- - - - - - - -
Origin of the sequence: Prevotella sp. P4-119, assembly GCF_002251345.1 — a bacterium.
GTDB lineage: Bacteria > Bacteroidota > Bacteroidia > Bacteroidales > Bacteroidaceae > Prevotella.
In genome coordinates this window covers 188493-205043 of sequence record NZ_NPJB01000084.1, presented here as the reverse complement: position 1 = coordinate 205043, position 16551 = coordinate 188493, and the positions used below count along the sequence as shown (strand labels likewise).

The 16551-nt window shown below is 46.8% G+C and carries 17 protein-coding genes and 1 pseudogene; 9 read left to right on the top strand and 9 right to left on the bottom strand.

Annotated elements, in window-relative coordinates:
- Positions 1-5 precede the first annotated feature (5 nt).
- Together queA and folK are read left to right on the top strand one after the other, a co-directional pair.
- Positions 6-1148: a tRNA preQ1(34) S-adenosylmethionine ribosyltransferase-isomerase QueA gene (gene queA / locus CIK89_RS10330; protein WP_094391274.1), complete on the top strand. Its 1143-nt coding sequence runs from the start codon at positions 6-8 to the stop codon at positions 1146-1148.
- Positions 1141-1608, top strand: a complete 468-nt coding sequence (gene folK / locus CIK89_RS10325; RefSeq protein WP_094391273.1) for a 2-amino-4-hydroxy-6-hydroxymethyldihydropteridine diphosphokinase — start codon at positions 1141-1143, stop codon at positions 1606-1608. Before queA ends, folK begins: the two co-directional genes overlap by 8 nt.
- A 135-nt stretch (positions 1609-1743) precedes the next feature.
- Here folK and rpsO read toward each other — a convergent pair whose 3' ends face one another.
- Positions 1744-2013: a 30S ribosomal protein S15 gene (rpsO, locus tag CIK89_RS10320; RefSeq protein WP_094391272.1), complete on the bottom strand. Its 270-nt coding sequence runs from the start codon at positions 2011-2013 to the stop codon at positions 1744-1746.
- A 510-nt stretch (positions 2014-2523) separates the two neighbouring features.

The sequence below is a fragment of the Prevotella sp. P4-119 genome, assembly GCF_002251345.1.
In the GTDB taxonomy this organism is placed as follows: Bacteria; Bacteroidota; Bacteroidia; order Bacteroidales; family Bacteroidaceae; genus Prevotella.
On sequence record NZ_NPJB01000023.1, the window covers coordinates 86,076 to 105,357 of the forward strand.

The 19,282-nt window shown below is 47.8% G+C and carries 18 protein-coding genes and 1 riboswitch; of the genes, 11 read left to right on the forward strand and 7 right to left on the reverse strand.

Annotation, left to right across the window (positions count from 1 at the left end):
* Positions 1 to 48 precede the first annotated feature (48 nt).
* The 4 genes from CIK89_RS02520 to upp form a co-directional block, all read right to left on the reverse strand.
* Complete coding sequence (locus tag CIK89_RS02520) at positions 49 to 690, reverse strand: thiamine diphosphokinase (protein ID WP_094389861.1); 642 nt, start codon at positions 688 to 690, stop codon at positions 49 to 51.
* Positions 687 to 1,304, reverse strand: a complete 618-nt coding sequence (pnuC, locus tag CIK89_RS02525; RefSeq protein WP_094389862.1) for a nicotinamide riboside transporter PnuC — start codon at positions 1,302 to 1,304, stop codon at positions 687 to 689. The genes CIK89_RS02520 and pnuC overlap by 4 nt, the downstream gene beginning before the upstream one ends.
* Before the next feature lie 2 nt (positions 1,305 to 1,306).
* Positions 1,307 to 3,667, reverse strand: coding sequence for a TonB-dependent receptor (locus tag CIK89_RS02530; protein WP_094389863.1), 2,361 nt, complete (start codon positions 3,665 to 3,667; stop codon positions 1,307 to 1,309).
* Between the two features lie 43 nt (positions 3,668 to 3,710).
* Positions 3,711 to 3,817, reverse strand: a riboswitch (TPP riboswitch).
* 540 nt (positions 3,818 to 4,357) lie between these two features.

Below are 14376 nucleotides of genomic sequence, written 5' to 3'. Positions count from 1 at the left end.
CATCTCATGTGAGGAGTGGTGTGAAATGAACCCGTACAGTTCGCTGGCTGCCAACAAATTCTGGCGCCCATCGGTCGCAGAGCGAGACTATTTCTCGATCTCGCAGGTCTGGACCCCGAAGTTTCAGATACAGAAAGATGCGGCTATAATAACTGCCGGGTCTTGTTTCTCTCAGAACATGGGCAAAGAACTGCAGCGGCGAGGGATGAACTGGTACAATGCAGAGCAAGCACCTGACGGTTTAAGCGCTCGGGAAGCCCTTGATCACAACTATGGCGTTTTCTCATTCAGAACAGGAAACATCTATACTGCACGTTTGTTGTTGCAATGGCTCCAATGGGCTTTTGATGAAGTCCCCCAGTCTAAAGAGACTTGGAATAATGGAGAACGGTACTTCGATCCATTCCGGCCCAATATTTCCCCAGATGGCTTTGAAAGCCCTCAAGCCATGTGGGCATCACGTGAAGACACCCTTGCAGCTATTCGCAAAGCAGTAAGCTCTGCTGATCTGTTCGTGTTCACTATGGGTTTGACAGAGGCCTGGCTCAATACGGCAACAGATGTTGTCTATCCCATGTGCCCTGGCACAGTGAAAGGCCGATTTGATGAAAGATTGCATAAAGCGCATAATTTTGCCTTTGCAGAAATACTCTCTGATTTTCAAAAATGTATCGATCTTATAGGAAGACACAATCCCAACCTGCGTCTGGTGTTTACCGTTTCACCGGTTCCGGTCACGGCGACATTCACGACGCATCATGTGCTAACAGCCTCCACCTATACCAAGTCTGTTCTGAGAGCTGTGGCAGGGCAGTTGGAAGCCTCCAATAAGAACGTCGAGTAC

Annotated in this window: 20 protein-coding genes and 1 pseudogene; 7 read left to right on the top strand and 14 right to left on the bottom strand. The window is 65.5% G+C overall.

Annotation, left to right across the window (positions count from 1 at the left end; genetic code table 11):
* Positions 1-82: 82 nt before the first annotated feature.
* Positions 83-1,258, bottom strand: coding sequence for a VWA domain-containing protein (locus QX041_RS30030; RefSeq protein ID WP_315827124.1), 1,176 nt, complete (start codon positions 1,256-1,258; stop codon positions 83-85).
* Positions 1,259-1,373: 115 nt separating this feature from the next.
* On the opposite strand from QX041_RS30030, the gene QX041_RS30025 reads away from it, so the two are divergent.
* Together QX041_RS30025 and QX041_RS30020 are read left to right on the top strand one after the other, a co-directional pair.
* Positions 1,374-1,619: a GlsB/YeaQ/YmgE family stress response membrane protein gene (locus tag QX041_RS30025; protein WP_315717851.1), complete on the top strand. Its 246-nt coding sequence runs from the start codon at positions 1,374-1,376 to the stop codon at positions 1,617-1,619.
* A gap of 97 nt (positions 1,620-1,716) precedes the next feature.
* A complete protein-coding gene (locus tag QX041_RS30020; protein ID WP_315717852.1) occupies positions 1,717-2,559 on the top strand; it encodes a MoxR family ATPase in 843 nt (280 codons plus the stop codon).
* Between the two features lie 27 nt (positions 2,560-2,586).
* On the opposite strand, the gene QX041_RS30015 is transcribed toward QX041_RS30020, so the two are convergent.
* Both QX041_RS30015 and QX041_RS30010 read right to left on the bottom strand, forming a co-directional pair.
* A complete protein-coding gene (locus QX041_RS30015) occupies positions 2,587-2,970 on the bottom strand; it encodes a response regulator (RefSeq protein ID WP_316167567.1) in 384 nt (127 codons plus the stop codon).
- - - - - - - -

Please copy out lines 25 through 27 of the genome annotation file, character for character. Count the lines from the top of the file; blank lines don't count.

* Between the two features lie 43 nt (positions 3,668 to 3,710).
* Positions 3,711 to 3,817, reverse strand: a riboswitch (TPP riboswitch).
* 540 nt (positions 3,818 to 4,357) lie between these two features.